Select the “Script mode” and click “Next”.

Enter the connection details. We are keeping the connection names as per the list above. In this case, the connection name is Zendesk – Jira Y. 

exalate initiate connection

An invitation code is generated. Copy it. Click “Done”.

exalate invite code

Open the Jira Y instance’s Exalate console, and this time, click “Accept invitation” under the “Connections” tab. 

Paste the invitation code in the text box. 

exalate invitation code

Select project A, the project in which the Zendesk ticket must arrive. 

invite project a

That’s it. You have connected your Zendesk instance to Jira Y (project A). 

established connection

Proceed to create the remaining connections in a similar manner. 

Step 3: Set the Sync Rules for Information Exchange

Once all your instances are connected, you can configure the sync under the “Rules” and “Triggers” tab. These tabs appear when you click “Configure sync” after the connection is established or when you edit the connection.  

outgoing sync exalate

Sync rules govern the information flow. You can specify the fields you want to sync under this tab. You can choose to sync all fields or select only specific ones. You can also choose the direction of the sync. 

After making changes to the sync rules, click the “Publish” button to save them. 

Upon specifying the entity fields you want to sync, proceed to the next important step. 

Step 4: Create Triggers for Syncing Zendesk Tickets to Jira

After the initial groundwork, it’s now time to sync a single Zendesk ticket to multiple Jira instances

You must create “Triggers” in Exalate to implement such conditions of information exchange. 

exalate triggers

Click the “Triggers” tab. Then, click “+ Create trigger”. 

Note: You can also create triggers from the Exalate admin console’s left-side menu. 

The “Add trigger” modal pops up. 

Note that this modal is present for the Zendesk and all the Jira instances, so you can control the sync from any direction in any way you want. 

The triggers are created in the platform-native query language. For instance, you need to use Jira Query Language (JQL) for Jira and Zendesk search syntax for Zendesk.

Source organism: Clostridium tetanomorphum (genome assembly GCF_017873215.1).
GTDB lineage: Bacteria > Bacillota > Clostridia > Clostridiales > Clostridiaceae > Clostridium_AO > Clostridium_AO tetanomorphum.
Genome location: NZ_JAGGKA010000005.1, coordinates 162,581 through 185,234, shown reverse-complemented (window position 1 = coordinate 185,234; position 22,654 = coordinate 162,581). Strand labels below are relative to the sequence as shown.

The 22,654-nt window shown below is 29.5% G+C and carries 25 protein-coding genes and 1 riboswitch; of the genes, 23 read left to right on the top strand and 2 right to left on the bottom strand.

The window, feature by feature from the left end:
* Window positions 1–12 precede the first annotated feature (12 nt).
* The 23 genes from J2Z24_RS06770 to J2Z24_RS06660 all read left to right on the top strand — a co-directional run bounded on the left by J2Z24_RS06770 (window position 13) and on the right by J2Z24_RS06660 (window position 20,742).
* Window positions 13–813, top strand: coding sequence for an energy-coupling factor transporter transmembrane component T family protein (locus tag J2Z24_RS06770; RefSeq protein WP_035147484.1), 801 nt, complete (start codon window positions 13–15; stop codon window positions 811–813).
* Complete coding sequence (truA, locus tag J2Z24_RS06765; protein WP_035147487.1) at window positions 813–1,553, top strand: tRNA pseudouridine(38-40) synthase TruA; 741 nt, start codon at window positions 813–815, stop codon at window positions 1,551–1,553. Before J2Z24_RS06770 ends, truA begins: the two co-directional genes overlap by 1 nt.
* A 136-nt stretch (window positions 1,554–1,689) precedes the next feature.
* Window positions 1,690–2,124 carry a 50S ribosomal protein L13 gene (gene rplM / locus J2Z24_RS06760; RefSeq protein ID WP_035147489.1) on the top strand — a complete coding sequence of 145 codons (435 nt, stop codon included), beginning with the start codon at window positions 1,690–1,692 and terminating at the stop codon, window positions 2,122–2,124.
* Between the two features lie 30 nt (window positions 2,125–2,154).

We want the ticket to go from Zendesk to Jira, so click the trigger screen shown below for Zendesk. 

exalate add trigger

Enter the search query. Here, we are syncing the tickets that have been assigned the label = “sync”. You can create all kinds of conditions depending on your requirements. For example, sync an “Open” ticket assigned to a specific user, having a label = “sync”. 

Note: If you’re creating triggers from the left-hand Exalate console, you need to select the connections we have created in Step 2 and activate the trigger.

Do this for the remaining connections too. 

You’re all set for now.  You can keep configuring the sync rules and the triggers as your demands change with time. 

Step 5: View the Status of Your Sync

Exalate will start synchronizing all the tickets based on the trigger conditions you’ve set in Zendesk over to the Jira cloud instances. Comments, attachments, labels, etc. will synchronize according to the sync rules configured in Step 3. 

You can create a ticket in Zendesk and assign Tags = sync to it. 

create ticket zendesk

Exalate will pick this up automatically and start syncing the ticket to all the Jira instances. Appropriate status messages will be displayed when the ticket is being transferred to Jira.  

exalate status messages

You can view the sync status in the Exalate panel present under the ticket view in Zendesk and the issue view in Jira. 

zendesk jira sync


Syncing a single Zendesk ticket to multiple Jira cloud instances is a relatively straightforward, albeit tricky process. By following the steps outlined in this article, you can ensure that your tickets are always up-to-date and your teams have the information they need to resolve issues quickly and efficiently.